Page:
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Consumer perception and attitude towards credit card usage: a study of Pakistani consumers.

Consumer financing have become increasingly important in the private sector of Pakistan for the last two decades. With the new reforms in the banking sector, the marketing of financial products has become very competitive, creating a need for strategizing the marketing efforts. This study investigates the shift of Pakistani consumers towards the use of plastic money, with emphasis on credit cards. A survey of consumers holding (at least) one or no credit card were used for data collection. Variables related to demographics such as age, income level and gender have also been taken into consideration. This study makes (the) use of descriptive variables in terms of analyzing the general attitude about the use of credit cards and the factors contributing towards the selection of (a) one particular credit card over the other. A positive relationship has been found between the income level of a person and his/her possession of the credit card. While making the choice of a credit card the trust in a particular brand name seems to hold a very significant importance in the selection of a credit card, instead of the logo of Visa or Master card. The profession of the person seems to play a very interesting role with their behavior towards credit cards. Our study shows that the bankers hold negative attitude towards the use of a credit card. The moderating variables include the marketing campaign of a particular bank, sales teams support, openness from retailers for accepting credit card instead of cash, knowledge about the true interest rate imposed by the banks and the concept of Islamic mode of financing, etc. Based on our observations, suggestions have also been made for managers to refine the target market.

1. Introduction

The credit card penetration rate in Pakistan has been slow considering that it is in the market for over 20 years. One of the reasons for the initial slow growth rate was that the product was targeted to the elite class which comprised of less than 10% of the population. But today the market presents a different picture. With increased liquidity of banks, there has been an overall push towards the supply of consumer finance that includes personal loan, house mortgage, credit cards and auto loans. Today, consumer financing forms more than 25% of the total private sector credit (Economic survey, 2006-2007) in Pakistan.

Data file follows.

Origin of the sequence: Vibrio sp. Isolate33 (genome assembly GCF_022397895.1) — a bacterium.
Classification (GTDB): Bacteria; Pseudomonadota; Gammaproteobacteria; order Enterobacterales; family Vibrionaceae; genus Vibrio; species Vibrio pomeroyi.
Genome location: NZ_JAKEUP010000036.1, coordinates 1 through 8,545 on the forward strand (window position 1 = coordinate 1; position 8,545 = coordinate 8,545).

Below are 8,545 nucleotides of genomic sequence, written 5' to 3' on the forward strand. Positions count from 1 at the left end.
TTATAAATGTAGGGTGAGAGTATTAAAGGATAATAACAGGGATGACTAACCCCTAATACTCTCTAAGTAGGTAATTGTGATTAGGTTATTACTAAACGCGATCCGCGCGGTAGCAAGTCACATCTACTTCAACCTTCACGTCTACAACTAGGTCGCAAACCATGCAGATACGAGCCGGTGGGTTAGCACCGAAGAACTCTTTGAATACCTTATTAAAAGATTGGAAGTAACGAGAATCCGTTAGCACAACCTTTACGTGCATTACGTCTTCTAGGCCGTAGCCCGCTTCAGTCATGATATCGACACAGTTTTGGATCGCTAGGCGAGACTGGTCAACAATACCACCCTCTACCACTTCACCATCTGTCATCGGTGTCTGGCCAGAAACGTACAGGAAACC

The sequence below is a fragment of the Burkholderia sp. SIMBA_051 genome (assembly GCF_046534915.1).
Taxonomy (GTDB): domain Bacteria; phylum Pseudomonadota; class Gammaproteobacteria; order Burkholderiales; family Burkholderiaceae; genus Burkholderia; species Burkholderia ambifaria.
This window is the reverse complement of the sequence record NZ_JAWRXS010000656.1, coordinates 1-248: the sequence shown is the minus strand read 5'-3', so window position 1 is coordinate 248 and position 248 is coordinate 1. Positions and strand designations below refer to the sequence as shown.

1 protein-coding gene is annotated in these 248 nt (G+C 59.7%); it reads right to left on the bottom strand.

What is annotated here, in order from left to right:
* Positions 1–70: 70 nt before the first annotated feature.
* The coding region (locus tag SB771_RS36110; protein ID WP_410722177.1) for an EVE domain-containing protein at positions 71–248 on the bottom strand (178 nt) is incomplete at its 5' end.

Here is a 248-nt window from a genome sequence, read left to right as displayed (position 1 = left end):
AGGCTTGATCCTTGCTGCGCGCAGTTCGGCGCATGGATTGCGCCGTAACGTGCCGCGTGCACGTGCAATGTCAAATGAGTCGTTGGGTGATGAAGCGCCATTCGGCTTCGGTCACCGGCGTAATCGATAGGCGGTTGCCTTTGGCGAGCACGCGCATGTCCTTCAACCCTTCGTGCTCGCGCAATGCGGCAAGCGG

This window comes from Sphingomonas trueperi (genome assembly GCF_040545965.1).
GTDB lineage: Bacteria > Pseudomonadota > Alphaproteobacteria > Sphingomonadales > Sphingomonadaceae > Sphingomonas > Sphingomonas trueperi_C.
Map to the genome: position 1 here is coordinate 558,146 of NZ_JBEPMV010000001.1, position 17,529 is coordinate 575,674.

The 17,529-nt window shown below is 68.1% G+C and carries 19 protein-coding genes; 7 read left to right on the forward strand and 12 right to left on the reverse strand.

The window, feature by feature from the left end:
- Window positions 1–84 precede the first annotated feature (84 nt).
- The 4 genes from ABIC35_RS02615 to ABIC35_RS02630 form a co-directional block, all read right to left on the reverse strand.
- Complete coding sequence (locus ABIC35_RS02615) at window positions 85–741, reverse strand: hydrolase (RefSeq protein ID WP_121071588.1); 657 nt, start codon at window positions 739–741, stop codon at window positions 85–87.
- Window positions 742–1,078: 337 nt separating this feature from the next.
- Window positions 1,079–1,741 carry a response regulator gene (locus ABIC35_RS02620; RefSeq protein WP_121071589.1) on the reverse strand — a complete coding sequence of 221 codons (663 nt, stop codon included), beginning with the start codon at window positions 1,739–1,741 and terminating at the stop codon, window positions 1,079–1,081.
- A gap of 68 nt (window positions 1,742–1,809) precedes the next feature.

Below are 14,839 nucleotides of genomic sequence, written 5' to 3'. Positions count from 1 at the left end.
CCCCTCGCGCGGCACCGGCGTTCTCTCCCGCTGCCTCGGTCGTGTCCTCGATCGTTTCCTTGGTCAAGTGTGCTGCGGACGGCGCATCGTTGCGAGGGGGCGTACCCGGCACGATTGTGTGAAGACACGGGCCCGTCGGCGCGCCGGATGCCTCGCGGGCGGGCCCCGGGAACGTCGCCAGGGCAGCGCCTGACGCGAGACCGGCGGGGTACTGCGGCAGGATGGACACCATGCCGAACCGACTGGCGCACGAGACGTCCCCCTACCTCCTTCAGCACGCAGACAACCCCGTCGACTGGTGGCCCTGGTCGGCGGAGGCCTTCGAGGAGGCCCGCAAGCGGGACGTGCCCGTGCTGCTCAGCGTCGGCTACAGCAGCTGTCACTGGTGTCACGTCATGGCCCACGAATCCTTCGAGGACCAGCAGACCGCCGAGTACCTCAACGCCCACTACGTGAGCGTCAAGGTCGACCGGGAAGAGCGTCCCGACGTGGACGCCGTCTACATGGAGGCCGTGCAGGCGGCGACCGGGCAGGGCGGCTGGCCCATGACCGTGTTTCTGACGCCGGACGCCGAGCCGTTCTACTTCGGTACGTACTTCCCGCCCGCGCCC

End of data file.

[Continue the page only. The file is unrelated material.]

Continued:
In Pakistan since the year 2000, there has been a massive reform in the financial sectors by privatization and the restructuring of banks and financial institutions. According to the Economic Survey of Pakistan 2007, the financial and insurance sector has seen a startling growth of 18.2% despite the fact that government raised the interest rates over the last two to three years to control the rising inflation in the country. In addition, State Bank of Pakistan (SBP) has laid out stringent requirements for banks to get formal approval of those given credit and from the Credit Information Bureau to keep a check on non performing loans.

However, SBP holds no strict regulation for the issuance of credit cards in the prudential regulations as compared to the disbursement of personal loans, auto loans and house mortgages. The limit of credit cards can be extended to two million rupees in case of a privileged customer.

The importance of credit cards, both as a payment and short-term financing medium to today's consumers, is no longer debatable (Chakravorti and Emmons 2001; Hayhoe et al. 2000).

The unsecured loans, in the form of credit cards, are increasing at a high rate. According to the Economic Survey of Pakistan 2006-2007 the credit card holders are increasing at the rate of 50% annually. In December 2006, the total credit card amount outstanding was Rs. 39198 Million (a substantial increase from Rs. 19340 Million in June 2005. Yet the market remains unsaturated and a low number of cardholders exist as compared to other developing countries.

Competition in the financial industry has forced many players in the market to offer similar prices on deposits and loans. The financial institutions seek new, non-price factors to market their products. These can then be used as a means of differentiation to achieve higher revenues and improve market share (Worington 2005).